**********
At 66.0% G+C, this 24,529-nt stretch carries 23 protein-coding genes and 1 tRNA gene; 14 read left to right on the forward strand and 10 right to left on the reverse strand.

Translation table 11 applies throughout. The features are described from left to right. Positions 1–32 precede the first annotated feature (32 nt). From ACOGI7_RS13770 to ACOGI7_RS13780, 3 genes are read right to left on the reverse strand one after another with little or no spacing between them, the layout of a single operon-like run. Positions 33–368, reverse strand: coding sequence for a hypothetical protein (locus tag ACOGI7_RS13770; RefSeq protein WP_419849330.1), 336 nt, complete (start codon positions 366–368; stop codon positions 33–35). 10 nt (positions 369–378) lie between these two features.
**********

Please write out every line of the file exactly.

At 66.0% G+C, this 24,529-nt stretch carries 23 protein-coding genes and 1 tRNA gene; 14 read left to right on the forward strand and 10 right to left on the reverse strand.

Translation table 11 applies throughout. The features are described from left to right. Positions 1–32 precede the first annotated feature (32 nt). From ACOGI7_RS13770 to ACOGI7_RS13780, 3 genes are read right to left on the reverse strand one after another with little or no spacing between them, the layout of a single operon-like run. Positions 33–368, reverse strand: coding sequence for a hypothetical protein (locus tag ACOGI7_RS13770; RefSeq protein WP_419849330.1), 336 nt, complete (start codon positions 366–368; stop codon positions 33–35). 10 nt (positions 369–378) lie between these two features.